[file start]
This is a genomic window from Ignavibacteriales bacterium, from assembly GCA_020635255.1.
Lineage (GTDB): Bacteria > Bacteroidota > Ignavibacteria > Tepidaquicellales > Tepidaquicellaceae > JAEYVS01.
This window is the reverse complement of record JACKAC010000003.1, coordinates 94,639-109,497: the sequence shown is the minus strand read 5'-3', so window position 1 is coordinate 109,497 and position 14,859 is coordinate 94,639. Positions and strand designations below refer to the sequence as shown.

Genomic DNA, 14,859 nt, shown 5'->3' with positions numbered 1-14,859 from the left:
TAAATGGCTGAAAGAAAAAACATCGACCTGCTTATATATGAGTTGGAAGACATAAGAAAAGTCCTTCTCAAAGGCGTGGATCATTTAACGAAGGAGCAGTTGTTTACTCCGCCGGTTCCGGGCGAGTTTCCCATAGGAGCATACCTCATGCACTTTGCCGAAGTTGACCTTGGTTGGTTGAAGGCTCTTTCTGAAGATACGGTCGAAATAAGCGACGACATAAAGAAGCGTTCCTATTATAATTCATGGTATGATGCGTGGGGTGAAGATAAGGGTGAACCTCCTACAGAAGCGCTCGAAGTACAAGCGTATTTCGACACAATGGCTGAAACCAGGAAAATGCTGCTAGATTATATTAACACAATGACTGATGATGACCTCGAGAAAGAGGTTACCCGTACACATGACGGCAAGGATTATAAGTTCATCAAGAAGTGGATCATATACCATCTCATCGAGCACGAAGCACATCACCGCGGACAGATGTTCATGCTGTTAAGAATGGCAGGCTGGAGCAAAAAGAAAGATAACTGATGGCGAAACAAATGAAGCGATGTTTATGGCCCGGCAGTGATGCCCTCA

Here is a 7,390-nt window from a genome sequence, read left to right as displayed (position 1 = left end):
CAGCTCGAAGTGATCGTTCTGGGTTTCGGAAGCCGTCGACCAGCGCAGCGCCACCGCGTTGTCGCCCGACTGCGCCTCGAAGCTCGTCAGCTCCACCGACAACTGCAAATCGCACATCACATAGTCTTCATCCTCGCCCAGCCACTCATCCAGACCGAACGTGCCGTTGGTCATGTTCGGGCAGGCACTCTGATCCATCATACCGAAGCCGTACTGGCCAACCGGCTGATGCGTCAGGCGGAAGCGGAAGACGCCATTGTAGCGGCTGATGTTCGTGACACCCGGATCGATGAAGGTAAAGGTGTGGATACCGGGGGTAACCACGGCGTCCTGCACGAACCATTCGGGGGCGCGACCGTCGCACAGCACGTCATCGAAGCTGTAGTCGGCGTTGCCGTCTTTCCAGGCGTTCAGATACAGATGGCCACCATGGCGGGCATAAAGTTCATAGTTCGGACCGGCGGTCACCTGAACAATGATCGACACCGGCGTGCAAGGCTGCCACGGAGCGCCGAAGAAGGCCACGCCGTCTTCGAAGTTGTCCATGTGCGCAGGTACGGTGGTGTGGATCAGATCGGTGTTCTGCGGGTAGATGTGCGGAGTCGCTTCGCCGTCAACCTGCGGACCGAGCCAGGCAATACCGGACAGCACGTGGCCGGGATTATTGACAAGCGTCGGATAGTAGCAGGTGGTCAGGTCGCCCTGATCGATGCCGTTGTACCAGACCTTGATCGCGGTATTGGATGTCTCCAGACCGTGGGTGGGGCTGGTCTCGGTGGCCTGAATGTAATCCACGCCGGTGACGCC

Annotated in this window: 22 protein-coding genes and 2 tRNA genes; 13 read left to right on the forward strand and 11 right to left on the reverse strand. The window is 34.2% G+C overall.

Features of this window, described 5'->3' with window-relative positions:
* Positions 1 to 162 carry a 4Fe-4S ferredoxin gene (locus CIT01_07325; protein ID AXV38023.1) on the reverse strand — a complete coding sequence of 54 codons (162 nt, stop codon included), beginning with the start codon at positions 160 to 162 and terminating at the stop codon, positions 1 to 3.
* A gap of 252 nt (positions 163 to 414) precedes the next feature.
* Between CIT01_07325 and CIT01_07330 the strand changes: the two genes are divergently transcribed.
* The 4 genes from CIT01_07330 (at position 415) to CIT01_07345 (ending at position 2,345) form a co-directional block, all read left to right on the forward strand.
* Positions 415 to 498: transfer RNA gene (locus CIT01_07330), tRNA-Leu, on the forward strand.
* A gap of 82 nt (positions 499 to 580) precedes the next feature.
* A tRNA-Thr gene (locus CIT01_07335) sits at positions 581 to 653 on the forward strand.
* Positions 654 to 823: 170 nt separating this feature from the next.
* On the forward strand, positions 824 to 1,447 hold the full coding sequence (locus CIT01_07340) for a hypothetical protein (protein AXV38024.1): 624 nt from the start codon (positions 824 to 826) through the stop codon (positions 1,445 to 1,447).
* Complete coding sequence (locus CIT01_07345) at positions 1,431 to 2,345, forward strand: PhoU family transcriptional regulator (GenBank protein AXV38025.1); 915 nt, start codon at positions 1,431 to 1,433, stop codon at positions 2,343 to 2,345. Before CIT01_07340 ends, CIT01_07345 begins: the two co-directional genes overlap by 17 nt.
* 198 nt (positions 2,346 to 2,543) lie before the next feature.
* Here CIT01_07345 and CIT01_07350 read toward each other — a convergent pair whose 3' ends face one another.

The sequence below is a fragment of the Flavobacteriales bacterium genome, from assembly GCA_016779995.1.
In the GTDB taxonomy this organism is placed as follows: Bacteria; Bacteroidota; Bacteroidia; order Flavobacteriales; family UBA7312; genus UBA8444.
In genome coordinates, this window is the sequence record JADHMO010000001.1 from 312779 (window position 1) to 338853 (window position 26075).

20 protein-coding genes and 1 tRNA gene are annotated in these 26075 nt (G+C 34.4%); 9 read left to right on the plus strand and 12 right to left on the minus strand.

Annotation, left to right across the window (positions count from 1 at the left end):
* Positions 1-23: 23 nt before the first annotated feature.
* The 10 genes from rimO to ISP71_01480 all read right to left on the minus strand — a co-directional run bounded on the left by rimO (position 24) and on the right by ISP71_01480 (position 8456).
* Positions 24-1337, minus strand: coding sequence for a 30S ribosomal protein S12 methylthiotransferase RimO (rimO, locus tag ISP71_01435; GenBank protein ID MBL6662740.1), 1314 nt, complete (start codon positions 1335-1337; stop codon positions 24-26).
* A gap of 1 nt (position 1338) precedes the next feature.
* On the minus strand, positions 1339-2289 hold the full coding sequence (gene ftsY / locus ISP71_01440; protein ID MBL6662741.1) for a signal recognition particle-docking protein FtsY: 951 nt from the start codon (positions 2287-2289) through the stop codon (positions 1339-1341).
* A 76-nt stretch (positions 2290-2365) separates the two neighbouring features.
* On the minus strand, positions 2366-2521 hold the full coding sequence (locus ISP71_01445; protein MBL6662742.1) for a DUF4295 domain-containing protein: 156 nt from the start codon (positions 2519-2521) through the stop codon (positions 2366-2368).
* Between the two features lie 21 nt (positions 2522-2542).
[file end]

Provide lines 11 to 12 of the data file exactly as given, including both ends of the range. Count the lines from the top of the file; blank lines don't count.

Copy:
* A gap of 252 nt (positions 163 to 414) precedes the next feature.
* Between CIT01_07325 and CIT01_07330 the strand changes: the two genes are divergently transcribed.